Working with the media can be beneficial but linking to and citing your research should be compulsory

 

Andy Tattersall, Information Specialist at the School of Health and Related Research (ScHARR)

Andy Tattersall, Information Specialist, ScHARR, University of Sheffield.

It’s great when academic research is covered by the media but too often this coverage fails to link back to or properly cite the research itself. It’s time academics insisted on this and Andy Tattersall outlines the benefits of doing so. As well as pointing more people to your work, the use of identifiers allows you to track this attention and scrutinise where and how your research has been used. At a time when academic work is vulnerable to misreporting, such a simple step can help ensure the public are able to view original research for themselves.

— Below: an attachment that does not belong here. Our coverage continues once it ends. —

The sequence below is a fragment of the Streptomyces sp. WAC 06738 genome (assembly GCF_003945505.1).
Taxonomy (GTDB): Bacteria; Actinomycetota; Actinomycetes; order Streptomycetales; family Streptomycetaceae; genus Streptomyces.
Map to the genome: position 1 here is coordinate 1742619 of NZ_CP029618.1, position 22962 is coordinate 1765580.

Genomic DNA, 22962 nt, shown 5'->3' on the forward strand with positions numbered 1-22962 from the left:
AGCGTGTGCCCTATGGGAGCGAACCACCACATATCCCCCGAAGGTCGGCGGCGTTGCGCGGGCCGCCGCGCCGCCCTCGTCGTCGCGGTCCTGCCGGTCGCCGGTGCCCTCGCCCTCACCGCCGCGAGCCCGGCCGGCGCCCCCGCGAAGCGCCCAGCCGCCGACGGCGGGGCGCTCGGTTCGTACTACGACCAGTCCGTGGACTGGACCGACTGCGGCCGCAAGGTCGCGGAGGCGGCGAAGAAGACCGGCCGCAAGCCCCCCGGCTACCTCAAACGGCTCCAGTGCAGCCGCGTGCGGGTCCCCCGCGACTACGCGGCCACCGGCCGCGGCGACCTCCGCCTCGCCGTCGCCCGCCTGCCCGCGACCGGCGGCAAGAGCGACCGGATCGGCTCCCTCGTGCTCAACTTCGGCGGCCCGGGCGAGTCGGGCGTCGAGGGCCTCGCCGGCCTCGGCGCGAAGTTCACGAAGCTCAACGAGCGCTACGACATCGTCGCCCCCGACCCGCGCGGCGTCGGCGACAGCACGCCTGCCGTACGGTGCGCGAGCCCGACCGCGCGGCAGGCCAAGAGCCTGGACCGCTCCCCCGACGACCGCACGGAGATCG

Academics are increasingly being sold the benefits of working with the media as an effective way of gaining impact and presenting their work to a wider audience. Yet all too often media coverage of research has no direct link to the research it is referring to. The general public are used to seeing news stories that say ‘researchers have found’ or ‘researchers from the university of’ yet these reports are often lacking when it comes to linking to or citing the actual research. Academics dealing with the media should make a point of insisting on linking to their original research outputs where applicable as there are several benefits. Given that Oxford Dictionaries just named ‘post-truth’ as their word of 2016, we need to do everything we can to ensure fact retains its importance in the reporting of research.

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